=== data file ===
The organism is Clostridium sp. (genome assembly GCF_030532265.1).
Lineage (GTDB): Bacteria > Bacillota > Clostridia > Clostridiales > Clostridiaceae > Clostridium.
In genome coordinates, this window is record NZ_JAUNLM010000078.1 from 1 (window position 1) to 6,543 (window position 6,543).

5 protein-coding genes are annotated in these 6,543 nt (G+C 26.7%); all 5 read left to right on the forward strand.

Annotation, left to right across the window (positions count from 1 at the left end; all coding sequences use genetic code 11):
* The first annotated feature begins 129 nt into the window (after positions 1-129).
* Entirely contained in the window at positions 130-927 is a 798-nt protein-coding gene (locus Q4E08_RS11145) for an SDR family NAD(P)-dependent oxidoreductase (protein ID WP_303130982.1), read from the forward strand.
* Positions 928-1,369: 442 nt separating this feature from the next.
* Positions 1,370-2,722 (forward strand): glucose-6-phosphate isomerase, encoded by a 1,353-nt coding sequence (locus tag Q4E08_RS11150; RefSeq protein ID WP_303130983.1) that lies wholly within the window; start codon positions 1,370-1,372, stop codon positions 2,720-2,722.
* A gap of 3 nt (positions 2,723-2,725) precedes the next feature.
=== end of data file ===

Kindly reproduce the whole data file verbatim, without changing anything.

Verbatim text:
The organism is Clostridium sp. (genome assembly GCF_030532265.1).
Lineage (GTDB): Bacteria > Bacillota > Clostridia > Clostridiales > Clostridiaceae > Clostridium.
In genome coordinates, this window is record NZ_JAUNLM010000078.1 from 1 (window position 1) to 6,543 (window position 6,543).

5 protein-coding genes are annotated in these 6,543 nt (G+C 26.7%); all 5 read left to right on the forward strand.

Annotation, left to right across the window (positions count from 1 at the left end; all coding sequences use genetic code 11):
* The first annotated feature begins 129 nt into the window (after positions 1-129).
* Entirely contained in the window at positions 130-927 is a 798-nt protein-coding gene (locus Q4E08_RS11145) for an SDR family NAD(P)-dependent oxidoreductase (protein ID WP_303130982.1), read from the forward strand.
* Positions 928-1,369: 442 nt separating this feature from the next.
* Positions 1,370-2,722 (forward strand): glucose-6-phosphate isomerase, encoded by a 1,353-nt coding sequence (locus tag Q4E08_RS11150; RefSeq protein ID WP_303130983.1) that lies wholly within the window; start codon positions 1,370-1,372, stop codon positions 2,720-2,722.
* A gap of 3 nt (positions 2,723-2,725) precedes the next feature.